High school football team makes state history with first female head coach
It’s been a history-making season for one high school football team in Western Connecticut, but not because of their record.
The MCW United football team is in its fourth season and still chasing its first win. The co-op, made up of Wolcott Tech in Torrington, Housatonic Valley in Falls Village, and Wamogo in Litchfield, has gone 0-37 since forming in 2016.
But this year the team has a new coach who knows a thing or two about breaking down barriers.
Jennifer Stango Garzone is the first female head high school football coach ever in Connecticut. Garzone grew up in nearby Oakville, playing street football with some of the kids in her neighborhood. After college, she got to take her love of the game semi-professional, playing for several teams in New England—experience she’s now passing on to MCW.
“80% of our players have never played football until they came to high school so it’s a lot of fundamental teaching, a lot of growing pains if you will,” Garzone says.
“It's just a good environment to be around her,” explains freshman Jordan Davis.
“She knows what she's doing,” adds senior Jacob Waldron.
“Everybody made a big deal about it. Her being the first, you know, female coach, but it doesn't make a difference to any of us,” says senior Dylan Crump.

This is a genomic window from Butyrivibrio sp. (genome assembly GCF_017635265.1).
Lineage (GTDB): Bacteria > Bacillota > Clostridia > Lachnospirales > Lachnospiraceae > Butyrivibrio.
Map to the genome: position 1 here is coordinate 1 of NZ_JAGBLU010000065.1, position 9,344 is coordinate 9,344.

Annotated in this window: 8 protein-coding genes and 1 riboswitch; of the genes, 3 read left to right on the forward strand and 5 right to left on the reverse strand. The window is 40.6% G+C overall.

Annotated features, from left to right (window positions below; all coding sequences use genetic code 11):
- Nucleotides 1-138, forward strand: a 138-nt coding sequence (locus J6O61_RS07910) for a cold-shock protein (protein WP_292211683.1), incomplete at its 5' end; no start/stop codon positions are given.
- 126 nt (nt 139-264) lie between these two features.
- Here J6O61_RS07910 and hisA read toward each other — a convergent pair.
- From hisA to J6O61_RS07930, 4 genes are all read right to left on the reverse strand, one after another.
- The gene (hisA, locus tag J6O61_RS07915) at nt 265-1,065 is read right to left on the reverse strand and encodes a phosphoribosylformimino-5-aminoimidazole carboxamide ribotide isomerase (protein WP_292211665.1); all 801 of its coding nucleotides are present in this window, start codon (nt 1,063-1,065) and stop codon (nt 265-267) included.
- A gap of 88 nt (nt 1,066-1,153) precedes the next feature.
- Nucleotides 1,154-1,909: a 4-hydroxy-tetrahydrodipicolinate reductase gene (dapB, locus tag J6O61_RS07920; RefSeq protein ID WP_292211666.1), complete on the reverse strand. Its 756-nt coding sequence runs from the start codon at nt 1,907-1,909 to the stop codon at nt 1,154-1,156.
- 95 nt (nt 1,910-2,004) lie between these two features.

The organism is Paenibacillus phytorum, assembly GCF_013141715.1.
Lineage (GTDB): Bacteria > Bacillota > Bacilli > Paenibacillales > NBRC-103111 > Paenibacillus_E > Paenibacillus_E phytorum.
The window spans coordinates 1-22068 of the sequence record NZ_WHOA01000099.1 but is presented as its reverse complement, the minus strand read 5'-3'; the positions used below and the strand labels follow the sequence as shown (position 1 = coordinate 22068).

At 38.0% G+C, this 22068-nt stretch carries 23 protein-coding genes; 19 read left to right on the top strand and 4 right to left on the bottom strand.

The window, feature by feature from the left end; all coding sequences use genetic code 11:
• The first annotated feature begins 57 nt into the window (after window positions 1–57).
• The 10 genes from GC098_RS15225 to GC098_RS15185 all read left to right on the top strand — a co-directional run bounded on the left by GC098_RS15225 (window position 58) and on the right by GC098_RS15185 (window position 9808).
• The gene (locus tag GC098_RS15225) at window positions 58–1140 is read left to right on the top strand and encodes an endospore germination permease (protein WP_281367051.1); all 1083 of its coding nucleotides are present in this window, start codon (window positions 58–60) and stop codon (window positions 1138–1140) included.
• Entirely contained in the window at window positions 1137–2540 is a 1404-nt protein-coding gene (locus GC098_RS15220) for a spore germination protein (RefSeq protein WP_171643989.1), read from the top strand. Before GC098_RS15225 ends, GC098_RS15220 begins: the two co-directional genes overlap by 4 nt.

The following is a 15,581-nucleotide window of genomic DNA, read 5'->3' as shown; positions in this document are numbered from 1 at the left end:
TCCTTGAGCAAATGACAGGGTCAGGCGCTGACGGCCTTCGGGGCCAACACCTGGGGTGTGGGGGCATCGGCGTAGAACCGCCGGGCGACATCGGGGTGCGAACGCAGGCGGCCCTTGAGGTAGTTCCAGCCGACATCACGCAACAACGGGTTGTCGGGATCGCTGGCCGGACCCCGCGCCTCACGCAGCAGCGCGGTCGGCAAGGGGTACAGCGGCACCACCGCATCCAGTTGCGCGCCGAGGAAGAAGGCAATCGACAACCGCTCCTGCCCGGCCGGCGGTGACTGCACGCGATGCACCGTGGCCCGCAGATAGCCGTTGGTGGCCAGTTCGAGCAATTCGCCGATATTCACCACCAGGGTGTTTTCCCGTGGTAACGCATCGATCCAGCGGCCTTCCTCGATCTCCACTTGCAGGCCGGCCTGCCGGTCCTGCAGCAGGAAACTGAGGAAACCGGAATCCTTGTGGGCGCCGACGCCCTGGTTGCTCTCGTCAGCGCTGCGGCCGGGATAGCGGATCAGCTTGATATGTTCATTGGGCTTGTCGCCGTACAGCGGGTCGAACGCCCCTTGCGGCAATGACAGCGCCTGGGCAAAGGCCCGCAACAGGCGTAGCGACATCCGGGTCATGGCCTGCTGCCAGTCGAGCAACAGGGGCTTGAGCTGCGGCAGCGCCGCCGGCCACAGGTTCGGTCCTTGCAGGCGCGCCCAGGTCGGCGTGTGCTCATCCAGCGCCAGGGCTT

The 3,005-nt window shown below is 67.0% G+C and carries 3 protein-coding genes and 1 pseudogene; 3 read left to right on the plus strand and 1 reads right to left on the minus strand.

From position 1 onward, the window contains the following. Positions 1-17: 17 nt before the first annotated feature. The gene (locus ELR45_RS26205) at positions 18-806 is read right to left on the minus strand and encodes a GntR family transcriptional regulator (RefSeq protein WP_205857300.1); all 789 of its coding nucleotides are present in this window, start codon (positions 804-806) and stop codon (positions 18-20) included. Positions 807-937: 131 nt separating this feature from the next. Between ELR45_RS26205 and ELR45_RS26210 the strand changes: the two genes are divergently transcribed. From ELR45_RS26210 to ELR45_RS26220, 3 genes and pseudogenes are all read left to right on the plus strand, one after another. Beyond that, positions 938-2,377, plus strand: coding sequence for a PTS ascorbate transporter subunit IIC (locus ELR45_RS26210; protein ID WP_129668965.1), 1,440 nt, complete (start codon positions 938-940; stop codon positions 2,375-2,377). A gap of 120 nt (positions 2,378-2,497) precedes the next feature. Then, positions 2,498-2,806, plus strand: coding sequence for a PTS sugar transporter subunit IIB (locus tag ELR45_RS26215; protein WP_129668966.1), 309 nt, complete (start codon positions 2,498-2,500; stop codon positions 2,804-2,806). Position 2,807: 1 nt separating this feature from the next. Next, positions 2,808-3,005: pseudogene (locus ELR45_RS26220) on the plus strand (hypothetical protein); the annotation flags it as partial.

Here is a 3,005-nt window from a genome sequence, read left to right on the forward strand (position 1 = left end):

Garzone became an assistant football coach for Wolcott Tech in 2012, then took over MCW’s head coaching job this year when the previous coach stepped down. And how's this for dedication? When she got married two years ago, she and her husband picked the bye week. Franco Garzone understood. After all, he's at every home football game, but in the booth calling the action.
“It’s a family affair,” laughs Garzone. “The pack and play is up in the booth with him with Baby G.”
Garzone is a new mom to 7-month-old Genevieve, though she's getting extra practice leading this team.
“They’re preparing me for what I’m going to see when my daughter's a teenager, and I'm preparing them to make positive life choices,” she says.
That includes refusing to give up after another blowout loss. And while getting a victory is still a goal, it’s not the number one priority for Garzone.
“I love being able to have an impact on young adolescents' lives—build some character, build some integrity and some discipline,” she tells us.
“Coach makes sure we're all together. We all have really good relationships," says Davis.
“I've gone through some hard times myself and like the team has always been here for me,” explains Waldron. “It's a family.”